Work-life balance is nice, there’s no question about that. But it’s important to understand how beneficial it can be for employers as well. The average U.S. workday is getting longer, while younger generations in the workplace are insisting enough is enough. Employers are getting crafty when it comes to offering benefits with work-life balance to recruit and retain top talent. Here are three new ways they’re attracting and keeping workers.
Student loan repayment
What’s weighing on the hearts and minds of many young recruits? Student loan debt. A growing number of companies now offer some form of assistance on paying back student loans to help alleviate this added stress, and to get employees on the road to saving for retirement. In fact, Business Insider reports there’s been a 300 percent increase over the past two years in employer adoption of student loan assistance benefits. These employers include Fortune 500 companies, top 100 law and consulting firms as well as smaller startups and more traditional companies.
How are they doing it? “An increasing number of companies are learning they can offer a student loan benefit for free,” explains Dan Macklin, vice president of Community & Member Success and co-founder of finance company SoFi. While larger employers choose to help subsidize student loan payments, he adds, there are other options. “Those that can’t subsidize can simply partner with a student loan refinancing company to offer refinancing as a voluntary benefit (typically with an additional interest rate discount).”
Telehealth and telemedicine
Not feeling well? Call the doctor, via video chat. Telehealth and telemedicine refers to the growing trends of patients being able have an official doctor’s office visit with a physician digitally. While the practice has been around for 40 years, better videoconferencing and security has allowed for the practice to catapult past legal concerns to be covered under many standard healthcare plans. HR Dive reports that, toward the end of 2014, 48 percent of employers offered some sort of telehealth option. In 2016, 74 percent of employers will offer telehealth options.
According to Jake Childers, MD, the lead physician administrator for eMD Access, a partnership between Austin Regional Clinic and CirrusMD, employers and their staff benefit from more convenience and reduced healthcare costs as well as other advantages.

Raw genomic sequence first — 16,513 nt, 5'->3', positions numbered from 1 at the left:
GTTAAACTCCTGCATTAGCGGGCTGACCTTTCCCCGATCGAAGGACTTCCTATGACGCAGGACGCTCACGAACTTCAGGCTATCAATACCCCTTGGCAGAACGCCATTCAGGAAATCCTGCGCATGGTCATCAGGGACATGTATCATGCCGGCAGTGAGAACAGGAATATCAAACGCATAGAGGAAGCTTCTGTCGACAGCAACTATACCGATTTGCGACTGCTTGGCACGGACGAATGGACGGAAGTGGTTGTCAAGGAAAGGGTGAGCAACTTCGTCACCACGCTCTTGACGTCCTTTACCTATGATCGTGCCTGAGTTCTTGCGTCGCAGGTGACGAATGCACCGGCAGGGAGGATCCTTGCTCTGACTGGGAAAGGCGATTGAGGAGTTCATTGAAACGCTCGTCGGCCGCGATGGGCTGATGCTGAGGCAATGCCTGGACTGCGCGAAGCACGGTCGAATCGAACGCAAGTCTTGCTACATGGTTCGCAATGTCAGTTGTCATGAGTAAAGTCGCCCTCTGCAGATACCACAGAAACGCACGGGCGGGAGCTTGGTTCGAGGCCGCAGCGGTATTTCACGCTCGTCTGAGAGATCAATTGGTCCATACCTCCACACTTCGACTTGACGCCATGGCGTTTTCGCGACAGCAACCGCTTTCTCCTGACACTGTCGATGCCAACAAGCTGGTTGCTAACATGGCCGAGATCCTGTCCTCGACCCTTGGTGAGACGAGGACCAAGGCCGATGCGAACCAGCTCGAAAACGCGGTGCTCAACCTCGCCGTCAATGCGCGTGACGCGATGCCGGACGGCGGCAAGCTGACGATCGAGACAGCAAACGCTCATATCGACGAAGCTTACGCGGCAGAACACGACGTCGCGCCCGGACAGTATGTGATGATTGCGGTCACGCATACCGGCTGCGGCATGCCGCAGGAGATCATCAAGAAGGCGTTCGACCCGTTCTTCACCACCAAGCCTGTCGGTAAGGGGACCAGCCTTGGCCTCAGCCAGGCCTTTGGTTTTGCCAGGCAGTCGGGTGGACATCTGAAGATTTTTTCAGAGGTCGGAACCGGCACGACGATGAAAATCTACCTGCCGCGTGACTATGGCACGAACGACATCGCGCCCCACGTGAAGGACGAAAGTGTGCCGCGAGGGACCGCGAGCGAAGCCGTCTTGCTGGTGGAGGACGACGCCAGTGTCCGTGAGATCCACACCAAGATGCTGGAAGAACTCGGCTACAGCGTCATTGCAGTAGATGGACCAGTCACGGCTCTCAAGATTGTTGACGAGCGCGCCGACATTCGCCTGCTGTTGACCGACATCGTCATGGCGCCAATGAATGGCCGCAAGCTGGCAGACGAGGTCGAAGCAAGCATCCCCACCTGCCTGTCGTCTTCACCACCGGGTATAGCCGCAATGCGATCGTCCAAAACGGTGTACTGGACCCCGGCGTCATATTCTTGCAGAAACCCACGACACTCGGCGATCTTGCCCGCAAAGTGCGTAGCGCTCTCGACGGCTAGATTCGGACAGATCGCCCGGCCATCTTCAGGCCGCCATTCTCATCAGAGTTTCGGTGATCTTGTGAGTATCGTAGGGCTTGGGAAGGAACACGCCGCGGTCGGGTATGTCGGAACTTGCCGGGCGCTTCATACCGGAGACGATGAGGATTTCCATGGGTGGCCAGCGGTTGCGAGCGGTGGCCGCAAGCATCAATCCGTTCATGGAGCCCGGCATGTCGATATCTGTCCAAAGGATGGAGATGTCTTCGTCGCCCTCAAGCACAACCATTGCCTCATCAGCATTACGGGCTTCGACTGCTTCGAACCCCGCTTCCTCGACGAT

“Patients can work around their own schedules, avoid multiple calls to the doctor’s office and not have to drive anywhere,” says Dr. Childers. “For employers, this type of program can cut healthcare expenses, attract and retain talent, reduce work absenteeism and boost employee morale. It’s a win/win.”
Flexibility without stigma
You’re likely sick and tired of being told the virtues of allowing employees to telecommute from home. Quite frankly, so are we. But here’s a bit of new research from Leadership IQ that got our attention: Only 24 percent of people who work in an office say they love their jobs. But 38 percent of mobile workers (those who use multiple spaces both in and out of the office) and a whopping 45 percent of telecommuting workers love their jobs.
Even more interesting, perhaps, these workers who are on-the-go or who work from home were rated as being more ambitious and willing to pull all-nighters to meet deadlines than their in-the-office counterparts.
A recent Ernst & Young LLP survey reinforces the carnal need for today’s top talent to have better work-life balance. They found that workers of all generations value flexibility but Millennials, in particular, are insisting that enough is enough when it comes to rigid schedules.
- 75 percent want the ability to work flexibly and still be on track for promotion.
- 80 percent say their top reason to stay in a job includes competitive benefits like flexibility.
- 74 percent want colleagues and supervisors who support their being able to work flexibly without stigma.
- 86 percent are less likely to quit if paid parental leave (for both women and men) is offered.
Flexibility is entering the discussion at all recruiting levels. Work-life balance continues to be a struggle for women as they climb the corporate ladder, Priti Shah, the vice president of leadership product strategy and corporate development for Skillsoft, told HR Dive. She adds that having programs in place that particularly allow parents greater flexibility will keep them in the workforce in the long-run, and create more opportunities for women to reach the C-suite.
Have you added new benefits focused on work-life balance to help recruit new talent? Has it improved your recruiting efforts? We’d love to know what’s working for you!
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